Editorial: My Mental Health Is Bad, How About Yours?

  Mental health is probably the most important kind of health care. It trickles down to everything else. If you are depressed, for example, you won’t want to take care of the rest of your body. It all starts at the top.

  I suffer from anxiety and depression. I have for decades but only did something about it a few years ago.

  If something is going on with you, now is the time to do something about it.

  I wish I had taken it seriously when it started in high school. I couldn’t always focus, and my moods went from super happy to super sad. I didn’t really think anything of it because I just described a basic teenager.

  By the time I got to Montclair State University, I was telling my teachers that I might have to leave early because I can’t sit through classes. “It’s not you, it’s me,” I said. Remember that Far Side cartoon where the kid asks if he can be excused because his brain was full? That was me. After about a half an hour, I couldn’t handle any more stimuli. I was pressing my fingernails into my arm to try to keep my mind from wandering.

  You would think that would be a warning sign, but no… I thought I was too tough for that. I had created a bunch of crutches to get by instead of dealing with the problem in my head head-on.

  About 5 years ago, I finally gave in and started taking a happy pill every day. I didn’t even have to go to a psychiatrist – my own general practitioner was able to prescribe.

  The first pill took the edge off, but didn’t solve the problem. So, we upped the dosage. That was ok but it didn’t get the job done. So, we tried a different med. That pill worked even better but I still had some freak-outs for no reason. Finally, the pill I’m on now is pretty good. There are still bad days but I think I’m mostly in the groove with it. I share these trials and errors because I want you to know that simply taking a pill isn’t going to solve everything. You’re still going to have to adjust it, and put the work in. But it’s work worth doing.

  Now that I’m on the mend, I can’t believe how long I let myself suffer. I could have been happier for 25 years. A quarter century of “just getting by.” I’m kicking myself now. Why did I wait?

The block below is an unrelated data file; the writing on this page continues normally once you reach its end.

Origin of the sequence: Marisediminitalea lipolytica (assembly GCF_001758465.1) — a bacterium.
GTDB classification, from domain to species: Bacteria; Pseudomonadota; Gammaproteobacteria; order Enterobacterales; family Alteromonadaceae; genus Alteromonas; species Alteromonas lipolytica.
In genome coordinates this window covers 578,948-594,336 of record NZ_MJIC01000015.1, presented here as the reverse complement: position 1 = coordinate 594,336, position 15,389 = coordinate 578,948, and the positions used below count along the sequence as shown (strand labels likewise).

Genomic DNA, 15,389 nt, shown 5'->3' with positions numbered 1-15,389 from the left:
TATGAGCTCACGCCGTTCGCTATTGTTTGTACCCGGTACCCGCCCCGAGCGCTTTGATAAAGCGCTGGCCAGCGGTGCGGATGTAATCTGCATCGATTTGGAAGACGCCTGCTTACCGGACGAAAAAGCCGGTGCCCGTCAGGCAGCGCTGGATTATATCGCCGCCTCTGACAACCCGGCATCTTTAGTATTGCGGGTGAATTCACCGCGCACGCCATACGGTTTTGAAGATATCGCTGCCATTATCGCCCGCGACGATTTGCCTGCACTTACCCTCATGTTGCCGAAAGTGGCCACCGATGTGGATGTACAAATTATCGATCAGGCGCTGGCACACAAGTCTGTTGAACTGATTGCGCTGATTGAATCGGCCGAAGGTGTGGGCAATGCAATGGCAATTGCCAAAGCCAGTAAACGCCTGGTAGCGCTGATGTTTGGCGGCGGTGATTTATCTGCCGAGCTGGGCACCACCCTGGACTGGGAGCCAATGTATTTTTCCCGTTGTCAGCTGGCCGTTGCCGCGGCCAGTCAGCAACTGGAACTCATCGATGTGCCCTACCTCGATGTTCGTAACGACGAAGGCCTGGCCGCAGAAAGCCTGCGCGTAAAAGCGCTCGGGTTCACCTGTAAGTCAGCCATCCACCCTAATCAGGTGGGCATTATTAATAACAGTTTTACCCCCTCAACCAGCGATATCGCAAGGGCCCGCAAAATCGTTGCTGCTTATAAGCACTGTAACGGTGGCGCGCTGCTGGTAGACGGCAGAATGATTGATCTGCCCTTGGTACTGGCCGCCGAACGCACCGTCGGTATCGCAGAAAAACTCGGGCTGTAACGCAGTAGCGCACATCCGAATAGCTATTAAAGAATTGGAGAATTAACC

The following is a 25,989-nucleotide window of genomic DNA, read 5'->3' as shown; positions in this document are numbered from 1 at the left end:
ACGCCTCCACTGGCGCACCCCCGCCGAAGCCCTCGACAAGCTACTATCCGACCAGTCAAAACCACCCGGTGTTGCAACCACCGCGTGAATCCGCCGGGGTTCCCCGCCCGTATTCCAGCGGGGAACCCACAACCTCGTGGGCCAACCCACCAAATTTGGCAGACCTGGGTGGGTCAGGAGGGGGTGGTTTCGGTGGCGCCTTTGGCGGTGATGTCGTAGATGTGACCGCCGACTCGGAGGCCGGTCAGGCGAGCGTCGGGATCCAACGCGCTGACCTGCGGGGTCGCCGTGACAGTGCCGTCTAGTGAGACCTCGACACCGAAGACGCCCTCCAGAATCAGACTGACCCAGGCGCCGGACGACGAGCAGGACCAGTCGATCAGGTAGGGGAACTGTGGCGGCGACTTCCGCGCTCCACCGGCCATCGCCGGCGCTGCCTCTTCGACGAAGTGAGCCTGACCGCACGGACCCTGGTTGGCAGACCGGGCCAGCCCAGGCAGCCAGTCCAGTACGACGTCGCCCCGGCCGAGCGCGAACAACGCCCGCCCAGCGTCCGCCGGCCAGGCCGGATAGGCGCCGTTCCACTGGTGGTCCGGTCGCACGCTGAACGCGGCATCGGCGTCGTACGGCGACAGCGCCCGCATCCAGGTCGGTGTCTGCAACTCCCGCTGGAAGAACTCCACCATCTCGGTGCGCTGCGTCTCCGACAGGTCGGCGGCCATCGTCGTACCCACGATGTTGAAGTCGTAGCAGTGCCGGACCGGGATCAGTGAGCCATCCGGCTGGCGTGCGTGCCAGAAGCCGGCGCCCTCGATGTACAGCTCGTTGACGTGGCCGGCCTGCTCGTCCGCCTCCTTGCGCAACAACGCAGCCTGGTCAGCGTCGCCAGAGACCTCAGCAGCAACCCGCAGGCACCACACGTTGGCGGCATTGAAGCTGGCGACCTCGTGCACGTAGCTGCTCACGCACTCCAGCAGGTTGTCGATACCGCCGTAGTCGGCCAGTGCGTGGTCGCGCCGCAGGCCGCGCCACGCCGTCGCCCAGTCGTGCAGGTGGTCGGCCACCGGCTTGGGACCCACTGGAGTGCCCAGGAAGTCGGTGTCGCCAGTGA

I’ve never been at the point where I was going to hurt myself or others so, to me, I didn’t think I really needed help. I didn’t realize that all this time I really was hurting myself. And I could have been a better husband and friend during those years if I was able to crawl out of my cave long enough to do so. And worst of all, having a toddler while dealing with extreme mood swings was bad. Real bad.

  There’s a connotation to being “crazy,” obviously. No one wants to be called that – or to think of yourself as that. But we’re all a little nuts, honestly.

  I’ve never been to a therapist. I check in at the GP every so often, fill out a questionnaire, and I’m done. What I’ve said to people is “My life is great, but my brain doesn’t let me enjoy it.”

  Our brains are full of chemicals and electrical impulses. Sometimes, your wiring will be off. That’s nothing to be ashamed of. If you need a cup of coffee to get your head on straight in the morning, why not also take meds?

  What’s the difference between taking a pill for a migraine and taking a pill for depression? They both make your head pain go away.

  Part of the problem was that I’ve always been so independent that I would never ask for help. I kept thinking “I can handle this. I can fix this.” And I would ignore the evidence that I couldn’t.

  I never played a sport in my life, how could I be macho? It turns out that it’s ingrained in us. Men especially are told never to ask for help. Americans got their start by literally fighting for independence. That self-sufficiency is in our DNA. Add to it that Jersey strength and damn, we will fight like crazy and never back down. Never get help. Never admit weakness.

  The strongest thing you can do is admit a weakness. It takes amazing bravery to swallow your pride and ask for help.

  May is Mental Health Month, where caregivers are trying to eliminate the stigma that keeps people from getting the help they need. So, if I can admit my mental health issues to our tens of thousands of readers, I encourage you to tell the people you love and to tell your doctor. Don’t wait for 25 years like I did.

Chris Lundy
News Editor